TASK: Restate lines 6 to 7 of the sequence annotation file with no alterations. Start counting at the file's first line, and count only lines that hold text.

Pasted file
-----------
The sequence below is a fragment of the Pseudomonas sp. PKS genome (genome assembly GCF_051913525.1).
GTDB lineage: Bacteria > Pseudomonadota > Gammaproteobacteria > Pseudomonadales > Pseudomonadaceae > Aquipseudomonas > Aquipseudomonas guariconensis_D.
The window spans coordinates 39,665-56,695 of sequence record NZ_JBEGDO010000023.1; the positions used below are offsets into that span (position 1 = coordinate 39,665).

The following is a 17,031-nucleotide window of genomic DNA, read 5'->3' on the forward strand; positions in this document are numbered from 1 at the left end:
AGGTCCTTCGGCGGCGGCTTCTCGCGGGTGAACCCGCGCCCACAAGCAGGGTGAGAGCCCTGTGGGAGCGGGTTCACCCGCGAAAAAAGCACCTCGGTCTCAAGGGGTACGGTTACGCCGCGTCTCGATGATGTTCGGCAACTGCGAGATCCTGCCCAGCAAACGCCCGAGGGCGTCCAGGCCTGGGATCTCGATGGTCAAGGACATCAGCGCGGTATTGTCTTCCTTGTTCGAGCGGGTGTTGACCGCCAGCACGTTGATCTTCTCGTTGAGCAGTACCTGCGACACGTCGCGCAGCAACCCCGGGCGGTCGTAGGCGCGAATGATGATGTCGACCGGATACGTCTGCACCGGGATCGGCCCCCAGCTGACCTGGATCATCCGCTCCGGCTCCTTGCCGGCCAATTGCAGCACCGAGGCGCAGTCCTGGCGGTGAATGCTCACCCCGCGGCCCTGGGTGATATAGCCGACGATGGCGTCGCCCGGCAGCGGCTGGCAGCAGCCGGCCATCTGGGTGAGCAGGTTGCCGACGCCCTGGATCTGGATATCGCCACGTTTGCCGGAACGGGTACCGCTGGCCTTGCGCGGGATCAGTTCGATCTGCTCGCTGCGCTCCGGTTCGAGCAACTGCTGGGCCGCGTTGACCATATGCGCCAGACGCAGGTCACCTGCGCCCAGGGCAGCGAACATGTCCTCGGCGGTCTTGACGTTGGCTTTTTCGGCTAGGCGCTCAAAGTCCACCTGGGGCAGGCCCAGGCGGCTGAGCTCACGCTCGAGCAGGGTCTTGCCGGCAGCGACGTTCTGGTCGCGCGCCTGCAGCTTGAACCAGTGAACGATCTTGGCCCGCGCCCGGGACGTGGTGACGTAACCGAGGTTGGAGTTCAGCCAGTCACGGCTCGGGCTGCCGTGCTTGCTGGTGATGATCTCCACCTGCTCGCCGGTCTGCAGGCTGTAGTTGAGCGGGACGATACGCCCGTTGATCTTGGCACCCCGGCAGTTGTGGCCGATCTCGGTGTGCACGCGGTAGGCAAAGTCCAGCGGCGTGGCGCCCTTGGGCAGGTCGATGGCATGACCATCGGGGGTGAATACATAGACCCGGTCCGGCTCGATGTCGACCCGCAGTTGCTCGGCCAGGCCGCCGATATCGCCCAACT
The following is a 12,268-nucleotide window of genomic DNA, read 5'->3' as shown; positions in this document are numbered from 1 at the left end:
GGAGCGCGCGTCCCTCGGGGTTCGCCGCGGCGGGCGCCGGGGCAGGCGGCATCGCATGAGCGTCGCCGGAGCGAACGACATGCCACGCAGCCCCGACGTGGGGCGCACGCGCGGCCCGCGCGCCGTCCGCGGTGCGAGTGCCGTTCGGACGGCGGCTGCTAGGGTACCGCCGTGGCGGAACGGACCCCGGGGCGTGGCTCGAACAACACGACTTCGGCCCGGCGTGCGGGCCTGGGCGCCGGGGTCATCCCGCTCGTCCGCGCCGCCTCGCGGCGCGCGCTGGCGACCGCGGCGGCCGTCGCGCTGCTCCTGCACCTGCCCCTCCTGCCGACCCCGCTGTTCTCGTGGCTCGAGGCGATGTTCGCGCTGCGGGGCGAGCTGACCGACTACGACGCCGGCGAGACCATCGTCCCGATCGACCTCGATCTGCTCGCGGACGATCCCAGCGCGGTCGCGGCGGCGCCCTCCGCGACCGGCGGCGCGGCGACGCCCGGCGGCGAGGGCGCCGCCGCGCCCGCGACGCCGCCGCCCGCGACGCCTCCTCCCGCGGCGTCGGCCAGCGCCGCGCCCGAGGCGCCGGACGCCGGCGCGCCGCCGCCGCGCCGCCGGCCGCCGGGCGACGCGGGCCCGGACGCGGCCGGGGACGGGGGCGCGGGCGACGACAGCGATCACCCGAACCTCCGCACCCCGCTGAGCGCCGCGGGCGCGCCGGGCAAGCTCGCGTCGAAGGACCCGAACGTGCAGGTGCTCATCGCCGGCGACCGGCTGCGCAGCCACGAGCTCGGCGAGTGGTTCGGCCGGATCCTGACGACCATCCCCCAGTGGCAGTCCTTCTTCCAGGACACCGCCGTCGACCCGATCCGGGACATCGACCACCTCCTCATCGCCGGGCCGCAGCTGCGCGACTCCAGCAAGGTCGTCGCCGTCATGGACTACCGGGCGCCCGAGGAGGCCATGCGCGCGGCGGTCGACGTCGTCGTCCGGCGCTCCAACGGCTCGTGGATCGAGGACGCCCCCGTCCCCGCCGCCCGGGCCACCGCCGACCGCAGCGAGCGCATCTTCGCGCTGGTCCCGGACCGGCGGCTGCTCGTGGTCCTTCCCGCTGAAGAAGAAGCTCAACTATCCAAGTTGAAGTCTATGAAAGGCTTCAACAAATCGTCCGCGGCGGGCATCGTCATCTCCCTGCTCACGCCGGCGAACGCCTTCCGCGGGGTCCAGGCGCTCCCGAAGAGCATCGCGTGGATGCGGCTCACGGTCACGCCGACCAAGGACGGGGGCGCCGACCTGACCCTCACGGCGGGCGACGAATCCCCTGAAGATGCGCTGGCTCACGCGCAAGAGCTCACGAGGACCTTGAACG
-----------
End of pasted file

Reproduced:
The following is a 12,268-nucleotide window of genomic DNA, read 5'->3' as shown; positions in this document are numbered from 1 at the left end:
GGAGCGCGCGTCCCTCGGGGTTCGCCGCGGCGGGCGCCGGGGCAGGCGGCATCGCATGAGCGTCGCCGGAGCGAACGACATGCCACGCAGCCCCGACGTGGGGCGCACGCGCGGCCCGCGCGCCGTCCGCGGTGCGAGTGCCGTTCGGACGGCGGCTGCTAGGGTACCGCCGTGGCGGAACGGACCCCGGGGCGTGGCTCGAACAACACGACTTCGGCCCGGCGTGCGGGCCTGGGCGCCGGGGTCATCCCGCTCGTCCGCGCCGCCTCGCGGCGCGCGCTGGCGACCGCGGCGGCCGTCGCGCTGCTCCTGCACCTGCCCCTCCTGCCGACCCCGCTGTTCTCGTGGCTCGAGGCGATGTTCGCGCTGCGGGGCGAGCTGACCGACTACGACGCCGGCGAGACCATCGTCCCGATCGACCTCGATCTGCTCGCGGACGATCCCAGCGCGGTCGCGGCGGCGCCCTCCGCGACCGGCGGCGCGGCGACGCCCGGCGGCGAGGGCGCCGCCGCGCCCGCGACGCCGCCGCCCGCGACGCCTCCTCCCGCGGCGTCGGCCAGCGCCGCGCCCGAGGCGCCGGACGCCGGCGCGCCGCCGCCGCGCCGCCGGCCGCCGGGCGACGCGGGCCCGGACGCGGCCGGGGACGGGGGCGCGGGCGACGACAGCGATCACCCGAACCTCCGCACCCCGCTGAGCGCCGCGGGCGCGCCGGGCAAGCTCGCGTCGAAGGACCCGAACGTGCAGGTGCTCATCGCCGGCGACCGGCTGCGCAGCCACGAGCTCGGCGAGTGGTTCGGCCGGATCCTGACGACCATCCCCCAGTGGCAGTCCTTCTTCCAGGACACCGCCGTCGACCCGATCCGGGACATCGACCACCTCCTCATCGCCGGGCCGCAGCTGCGCGACTCCAGCAAGGTCGTCGCCGTCATGGACTACCGGGCGCCCGAGGAGGCCATGCGCGCGGCGGTCGACGTCGTCGTCCGGCGCTCCAACGGCTCGTGGATCGAGGACGCCCCCGTCCCCGCCGCCCGGGCCACCGCCGACCGCAGCGAGCGCATCTTCGCGCTGGTCCCGGACCGGCGGCTGCTCGTGGTCCTTCCCGCTGAAGAAGAAGCTCAACTATCCAAGTTGAAGTCTATGAAAGGCTTCAACAAATCGTCCGCGGCGGGCATCGTCATCTCCCTGCTCACGCCGGCGAACGCCTTCCGCGGGGTCCAGGCGCTCCCGAAGAGCATCGCGTGGATGCGGCTCACGGTCACGCCGACCAAGGACGGGGGCGCCGACCTGACCCTCACGGCGGGCGACGAATCCCCTGAAGATGCGCTGGCTCACGCGCAAGAGCTCACGAGGACCTTGAACG